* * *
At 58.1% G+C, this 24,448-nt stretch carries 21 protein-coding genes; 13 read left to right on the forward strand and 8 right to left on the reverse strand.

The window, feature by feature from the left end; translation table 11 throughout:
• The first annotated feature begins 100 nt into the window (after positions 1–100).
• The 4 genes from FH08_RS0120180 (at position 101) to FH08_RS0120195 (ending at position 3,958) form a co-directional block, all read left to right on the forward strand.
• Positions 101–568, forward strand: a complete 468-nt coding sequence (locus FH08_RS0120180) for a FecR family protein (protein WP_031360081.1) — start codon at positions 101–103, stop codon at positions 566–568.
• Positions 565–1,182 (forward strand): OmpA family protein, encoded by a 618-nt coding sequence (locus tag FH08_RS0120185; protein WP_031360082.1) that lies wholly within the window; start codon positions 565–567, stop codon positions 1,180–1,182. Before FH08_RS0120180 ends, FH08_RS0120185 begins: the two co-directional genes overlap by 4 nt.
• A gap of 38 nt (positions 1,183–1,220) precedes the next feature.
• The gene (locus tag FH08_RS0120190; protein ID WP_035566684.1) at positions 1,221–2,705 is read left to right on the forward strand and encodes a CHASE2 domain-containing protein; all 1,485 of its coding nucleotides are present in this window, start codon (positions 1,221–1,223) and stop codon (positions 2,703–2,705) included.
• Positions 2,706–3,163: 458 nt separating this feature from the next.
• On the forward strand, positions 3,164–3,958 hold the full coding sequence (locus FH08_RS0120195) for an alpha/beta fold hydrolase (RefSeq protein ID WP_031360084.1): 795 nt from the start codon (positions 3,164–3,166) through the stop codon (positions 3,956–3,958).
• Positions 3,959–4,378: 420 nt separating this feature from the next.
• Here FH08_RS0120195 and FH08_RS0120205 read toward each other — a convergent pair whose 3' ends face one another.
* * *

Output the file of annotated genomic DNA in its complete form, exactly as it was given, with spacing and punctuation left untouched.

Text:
At 58.1% G+C, this 24,448-nt stretch carries 21 protein-coding genes; 13 read left to right on the forward strand and 8 right to left on the reverse strand.

The window, feature by feature from the left end; translation table 11 throughout:
• The first annotated feature begins 100 nt into the window (after positions 1–100).
• The 4 genes from FH08_RS0120180 (at position 101) to FH08_RS0120195 (ending at position 3,958) form a co-directional block, all read left to right on the forward strand.
• Positions 101–568, forward strand: a complete 468-nt coding sequence (locus FH08_RS0120180) for a FecR family protein (protein WP_031360081.1) — start codon at positions 101–103, stop codon at positions 566–568.
• Positions 565–1,182 (forward strand): OmpA family protein, encoded by a 618-nt coding sequence (locus tag FH08_RS0120185; protein WP_031360082.1) that lies wholly within the window; start codon positions 565–567, stop codon positions 1,180–1,182. Before FH08_RS0120180 ends, FH08_RS0120185 begins: the two co-directional genes overlap by 4 nt.
• A gap of 38 nt (positions 1,183–1,220) precedes the next feature.
• The gene (locus tag FH08_RS0120190; protein ID WP_035566684.1) at positions 1,221–2,705 is read left to right on the forward strand and encodes a CHASE2 domain-containing protein; all 1,485 of its coding nucleotides are present in this window, start codon (positions 1,221–1,223) and stop codon (positions 2,703–2,705) included.
• Positions 2,706–3,163: 458 nt separating this feature from the next.
• On the forward strand, positions 3,164–3,958 hold the full coding sequence (locus FH08_RS0120195) for an alpha/beta fold hydrolase (RefSeq protein ID WP_031360084.1): 795 nt from the start codon (positions 3,164–3,166) through the stop codon (positions 3,956–3,958).
• Positions 3,959–4,378: 420 nt separating this feature from the next.
• Here FH08_RS0120195 and FH08_RS0120205 read toward each other — a convergent pair whose 3' ends face one another.